Michael Schindler, engineering tech II, Wastewater Design and Construction, Capital Facilities, Fairfax County Department of Public Works and Environmental Services, was recently awarded the U.S. President's Volunteer Service Award for his 318.5 volunteer hours in 2017.
The President's Award encourages citizens to "live a life of service through presidential gratitude and national recognition." Awards are issued for service hours performed within a 12-month period.
"I'm honored to receive this prestigious award from the President of the United States for my volunteer service," Schindler said. "I enjoy giving back to my community because I've been very fortunate in my life."
Schindler has organized and participated in numerous community service events in the past year, including:
- gathering George Mason University classmates to attend tree planting and invasive plant removal events;
- rebuilding a pedestrian bridge on the Appalachian Trail;
- installing a water distribution and storage system for an orphanage in rural Nicaragua;
- working with a local Nicaragua community to develop a mass-scale, low-income housing project;
- and organizing a 5K run, raising thousands of dollars for the housing project.
There are three levels of awards: gold, silver and bronze. Schindler won a silver award that included a personalized certificate, an official coin, and a congratulatory letter from the President of the United States. Schinderl is president of Engineers for International Development (EfID) at George Mason University, the organization that nominated him for the award.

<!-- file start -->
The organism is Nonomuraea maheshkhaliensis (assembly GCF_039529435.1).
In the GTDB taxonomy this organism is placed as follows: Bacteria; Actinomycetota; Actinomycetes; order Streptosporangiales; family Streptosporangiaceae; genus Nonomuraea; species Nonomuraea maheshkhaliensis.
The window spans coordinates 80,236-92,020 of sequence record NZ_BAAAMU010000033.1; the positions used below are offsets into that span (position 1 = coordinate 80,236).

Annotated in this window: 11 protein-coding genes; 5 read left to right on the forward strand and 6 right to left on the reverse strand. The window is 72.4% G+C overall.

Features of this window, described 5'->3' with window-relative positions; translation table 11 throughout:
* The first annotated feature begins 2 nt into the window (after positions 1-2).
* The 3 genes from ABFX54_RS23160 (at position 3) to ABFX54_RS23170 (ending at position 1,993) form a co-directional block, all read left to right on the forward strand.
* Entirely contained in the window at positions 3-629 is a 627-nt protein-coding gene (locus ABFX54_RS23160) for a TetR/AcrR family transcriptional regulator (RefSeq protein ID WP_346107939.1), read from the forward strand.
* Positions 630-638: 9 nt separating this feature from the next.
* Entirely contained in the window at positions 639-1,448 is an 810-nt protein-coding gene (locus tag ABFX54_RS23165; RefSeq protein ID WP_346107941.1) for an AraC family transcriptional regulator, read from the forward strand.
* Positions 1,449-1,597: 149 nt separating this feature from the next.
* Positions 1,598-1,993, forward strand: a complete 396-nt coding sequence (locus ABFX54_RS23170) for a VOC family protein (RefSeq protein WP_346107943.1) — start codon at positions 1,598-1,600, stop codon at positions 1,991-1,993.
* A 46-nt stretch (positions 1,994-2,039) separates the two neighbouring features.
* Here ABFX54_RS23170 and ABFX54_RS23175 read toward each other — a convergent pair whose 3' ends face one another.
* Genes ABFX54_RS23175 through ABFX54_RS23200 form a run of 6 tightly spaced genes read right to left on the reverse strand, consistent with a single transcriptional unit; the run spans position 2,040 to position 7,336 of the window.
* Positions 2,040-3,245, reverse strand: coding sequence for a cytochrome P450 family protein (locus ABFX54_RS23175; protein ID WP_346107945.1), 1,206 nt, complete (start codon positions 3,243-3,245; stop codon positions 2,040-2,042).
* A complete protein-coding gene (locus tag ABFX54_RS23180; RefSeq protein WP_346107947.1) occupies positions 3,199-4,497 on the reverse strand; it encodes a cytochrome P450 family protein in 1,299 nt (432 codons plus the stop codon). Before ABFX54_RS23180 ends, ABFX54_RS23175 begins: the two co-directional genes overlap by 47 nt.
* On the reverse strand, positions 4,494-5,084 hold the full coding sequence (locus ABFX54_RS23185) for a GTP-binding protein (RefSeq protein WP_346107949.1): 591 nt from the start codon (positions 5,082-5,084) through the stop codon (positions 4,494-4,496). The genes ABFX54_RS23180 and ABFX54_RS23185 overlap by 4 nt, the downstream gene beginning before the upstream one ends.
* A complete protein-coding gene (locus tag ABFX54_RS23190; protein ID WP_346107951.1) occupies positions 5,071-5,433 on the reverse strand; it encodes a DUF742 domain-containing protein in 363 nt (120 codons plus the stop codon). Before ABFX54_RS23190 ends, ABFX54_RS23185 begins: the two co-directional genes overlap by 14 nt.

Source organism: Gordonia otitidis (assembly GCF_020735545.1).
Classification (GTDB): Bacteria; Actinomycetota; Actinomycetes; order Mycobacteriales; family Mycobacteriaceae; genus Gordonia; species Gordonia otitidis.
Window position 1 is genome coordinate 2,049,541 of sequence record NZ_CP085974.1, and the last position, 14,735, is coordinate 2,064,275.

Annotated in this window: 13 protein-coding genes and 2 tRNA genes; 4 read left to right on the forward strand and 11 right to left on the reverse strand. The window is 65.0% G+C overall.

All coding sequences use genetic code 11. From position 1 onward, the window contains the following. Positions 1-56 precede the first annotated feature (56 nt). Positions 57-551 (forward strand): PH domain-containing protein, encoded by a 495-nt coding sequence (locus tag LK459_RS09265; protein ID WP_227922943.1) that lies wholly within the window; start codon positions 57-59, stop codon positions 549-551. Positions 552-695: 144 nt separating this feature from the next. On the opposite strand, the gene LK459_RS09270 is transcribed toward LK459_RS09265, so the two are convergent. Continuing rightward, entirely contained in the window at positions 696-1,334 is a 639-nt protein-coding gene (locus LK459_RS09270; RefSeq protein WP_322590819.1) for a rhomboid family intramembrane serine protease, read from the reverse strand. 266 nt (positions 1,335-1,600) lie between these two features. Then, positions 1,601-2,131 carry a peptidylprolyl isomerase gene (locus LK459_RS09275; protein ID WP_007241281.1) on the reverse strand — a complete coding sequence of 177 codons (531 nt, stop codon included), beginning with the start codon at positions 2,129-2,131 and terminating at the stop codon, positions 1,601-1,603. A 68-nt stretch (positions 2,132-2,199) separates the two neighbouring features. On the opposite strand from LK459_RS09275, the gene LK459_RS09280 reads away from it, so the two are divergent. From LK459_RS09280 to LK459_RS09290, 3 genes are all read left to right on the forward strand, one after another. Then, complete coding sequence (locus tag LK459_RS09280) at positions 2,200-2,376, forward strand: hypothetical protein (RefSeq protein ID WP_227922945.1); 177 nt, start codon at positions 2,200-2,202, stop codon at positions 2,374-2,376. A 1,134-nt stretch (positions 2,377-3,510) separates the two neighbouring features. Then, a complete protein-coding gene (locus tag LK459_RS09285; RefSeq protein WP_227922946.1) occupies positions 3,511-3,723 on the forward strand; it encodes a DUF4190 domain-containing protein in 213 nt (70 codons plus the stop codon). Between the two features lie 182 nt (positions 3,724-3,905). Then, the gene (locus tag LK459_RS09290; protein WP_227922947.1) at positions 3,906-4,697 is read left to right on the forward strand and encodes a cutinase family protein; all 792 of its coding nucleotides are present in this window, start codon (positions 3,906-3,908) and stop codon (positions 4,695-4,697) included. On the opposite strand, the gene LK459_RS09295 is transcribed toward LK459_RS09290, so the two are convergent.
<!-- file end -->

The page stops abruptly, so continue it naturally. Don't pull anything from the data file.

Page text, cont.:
Schindler's focus as president of EfID is to train people to be leaders, organize professional networking workshops and provide hands-on support for students who are working to earn their engineering degrees at George Mason University. "This gives them an advantage when transitioning into the professional environment," he said.
His volunteer plans for the immediate future are to build a bridge on the Appalachian Trail and to return to Nicaragua in the summer of 2018 to continue work on a project that will create a master plan for a low income housing project close to Managua, Nicaragua.
Schindler has been employed by the county for eight months. He was born in Uffenheim, a small town in Bavaria, Germany. He served in the German military for six years as a paratrooper. It was Schindler's military service that brought him to American for the first time on an assignment in 2008. While he was stationed in the U.S. he met an American woman, born in Ethiopia, and decided to stay. They married just a few years later.
Schindler's community service produces a ripple effect with positive impacts on many people. "Introducing kids to volunteer work to give back to their communities, to help others who are less fortunate than oneself, is one of my goals," Schindler said. Like the Boy Scouts motto, "Do a good deed every day." Schindler was a boy scout in Germany from about age ten through his teen years.
According to the Corporation for National & Community Service’s website, “The President's Volunteer Service Award works with certifying organizations to recognize America's most committed volunteers. The Bureau of Labor Statistics estimates the value of volunteer time to be $23.56 per hour. Through their service, Americans invest billions of dollars in their local communities and have immeasurable impact on others and the character of their communities."